The basic human act of accepting your feelings might seem normal to many people, but I grew up in a family of scientists who challenged me to prioritize facts, which made me feel alienated when I tried to process hard emotions out loud. I was discouraged from “wasting time” speaking about sadness or other feelings that could not be “solved” and taught to support my views and needs with logic. I feared being perceived as hysterical or weak, so I questioned my ability to be both emotive AND strong—and the inherent value therein. Throughout my teenage years, I was relentlessly teased for being “too sensitive” from some of my extended family members after I called them out for unsolicited and often rude comments about my weight, hair, skin, accent, or relationships. My dad sometimes described me as “fragile” when I complained about these comments. He thought I should just “toughen up” and keep it moving—that their remarks were a part of our culture, and that there was no changing that, so why make a big deal out of it?
His mindset was that I was wasting time by reacting to other people’s actions: I was told that I could only be responsible for what was within my control, so the blame should only be on me for responding with anger and sadness. It was as if being treated with disrespect and dismissal as a result of cultural problems didn’t make them personally hurtful, which wasn’t, and isn’t, true for me. Being racially profiled in boarding school by some of my elite classmates’ parents who talked down to me during Parents’ Weekend because they assumed I was on scholarship; being told by my white male English teacher to stop writing so much about feminism and race because it is “expected” from a black girl—shards of the pain I felt when they happened still remain in my elephant brain, and sometimes they dig into it sharply.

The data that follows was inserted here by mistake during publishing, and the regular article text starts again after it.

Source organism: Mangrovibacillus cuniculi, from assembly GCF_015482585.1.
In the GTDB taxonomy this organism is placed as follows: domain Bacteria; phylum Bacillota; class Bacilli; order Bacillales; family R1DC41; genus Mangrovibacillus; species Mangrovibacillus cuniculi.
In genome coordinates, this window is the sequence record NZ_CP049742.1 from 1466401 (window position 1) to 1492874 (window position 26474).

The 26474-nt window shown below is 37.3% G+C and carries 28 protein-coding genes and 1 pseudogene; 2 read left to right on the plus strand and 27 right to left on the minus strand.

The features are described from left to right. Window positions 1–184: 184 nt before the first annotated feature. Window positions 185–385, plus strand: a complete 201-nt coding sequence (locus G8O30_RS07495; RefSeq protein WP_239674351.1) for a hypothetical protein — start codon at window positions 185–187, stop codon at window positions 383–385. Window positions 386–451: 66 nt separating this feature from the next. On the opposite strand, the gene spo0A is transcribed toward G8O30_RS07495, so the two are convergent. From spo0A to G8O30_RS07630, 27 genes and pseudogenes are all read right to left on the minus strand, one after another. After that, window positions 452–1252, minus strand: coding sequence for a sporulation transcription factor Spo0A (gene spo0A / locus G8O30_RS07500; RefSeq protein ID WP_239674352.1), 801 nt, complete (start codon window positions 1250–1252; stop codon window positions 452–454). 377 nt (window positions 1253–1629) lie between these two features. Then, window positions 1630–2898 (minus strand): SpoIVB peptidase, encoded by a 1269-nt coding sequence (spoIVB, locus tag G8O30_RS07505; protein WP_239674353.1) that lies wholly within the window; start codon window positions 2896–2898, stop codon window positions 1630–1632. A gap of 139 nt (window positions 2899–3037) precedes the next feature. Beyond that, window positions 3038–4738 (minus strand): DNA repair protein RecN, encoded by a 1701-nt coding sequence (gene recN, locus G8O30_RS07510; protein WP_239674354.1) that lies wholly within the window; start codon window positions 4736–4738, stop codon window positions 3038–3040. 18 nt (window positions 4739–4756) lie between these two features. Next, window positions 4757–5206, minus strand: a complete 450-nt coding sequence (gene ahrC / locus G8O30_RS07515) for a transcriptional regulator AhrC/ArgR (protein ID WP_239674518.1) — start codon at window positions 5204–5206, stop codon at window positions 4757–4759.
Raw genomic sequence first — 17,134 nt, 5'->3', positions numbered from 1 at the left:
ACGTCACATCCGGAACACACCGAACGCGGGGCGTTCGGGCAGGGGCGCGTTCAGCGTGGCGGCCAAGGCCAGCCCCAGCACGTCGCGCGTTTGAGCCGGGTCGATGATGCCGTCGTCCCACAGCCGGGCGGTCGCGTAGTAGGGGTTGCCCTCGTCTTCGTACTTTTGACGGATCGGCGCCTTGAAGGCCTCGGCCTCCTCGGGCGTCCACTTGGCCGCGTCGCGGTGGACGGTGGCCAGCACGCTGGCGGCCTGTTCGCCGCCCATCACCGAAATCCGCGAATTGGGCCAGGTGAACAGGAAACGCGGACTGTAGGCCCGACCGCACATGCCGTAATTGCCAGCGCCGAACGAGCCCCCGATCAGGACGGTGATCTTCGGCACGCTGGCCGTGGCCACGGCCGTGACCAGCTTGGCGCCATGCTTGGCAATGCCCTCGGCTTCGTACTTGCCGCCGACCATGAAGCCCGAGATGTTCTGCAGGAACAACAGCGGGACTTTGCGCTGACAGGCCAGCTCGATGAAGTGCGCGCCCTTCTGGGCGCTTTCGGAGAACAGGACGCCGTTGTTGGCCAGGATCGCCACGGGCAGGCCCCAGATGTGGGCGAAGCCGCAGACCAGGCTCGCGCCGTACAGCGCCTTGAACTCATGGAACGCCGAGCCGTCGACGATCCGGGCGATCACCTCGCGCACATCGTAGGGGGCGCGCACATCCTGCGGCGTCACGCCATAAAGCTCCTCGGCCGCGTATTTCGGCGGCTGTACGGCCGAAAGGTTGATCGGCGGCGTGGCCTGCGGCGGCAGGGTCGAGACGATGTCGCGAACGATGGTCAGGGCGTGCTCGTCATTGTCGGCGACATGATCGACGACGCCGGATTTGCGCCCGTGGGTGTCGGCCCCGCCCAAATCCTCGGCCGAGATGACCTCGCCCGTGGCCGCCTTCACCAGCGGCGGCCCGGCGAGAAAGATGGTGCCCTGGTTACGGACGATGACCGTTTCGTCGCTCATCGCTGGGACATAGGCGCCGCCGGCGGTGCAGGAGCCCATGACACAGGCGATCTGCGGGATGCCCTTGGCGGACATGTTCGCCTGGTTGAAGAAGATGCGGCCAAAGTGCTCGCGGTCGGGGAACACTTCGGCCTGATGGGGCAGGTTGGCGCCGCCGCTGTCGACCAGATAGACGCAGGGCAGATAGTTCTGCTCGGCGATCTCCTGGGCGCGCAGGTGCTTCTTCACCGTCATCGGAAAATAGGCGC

My mom lent a more sympathetic ear when I expressed individual pain over injustice, but she was also a stickler about the need to be “tough”—and I understood why. Both of my parents love me fiercely, but the hardships they grew up with drove their protective responses to my self-expression. Like a lot of elders from historically marginalized groups, they encouraged me to work harder to accomplish twice as much as people with privilege. They grew up during a time when exposing your fear or feelings could literally cost your life, and their number-one priority was to arm me with tools for simple survival. In the Jim Crow South, Mom endured violence at the hands of racist aggressors during lunch counter sit-ins to end segregation. I grew up hearing stories about her and fellow student organizers learning how to remain still while being attacked by white police officers and hecklers who targeted women in order to provoke the men sitting in with them to fight back and compromise their non-violent protest.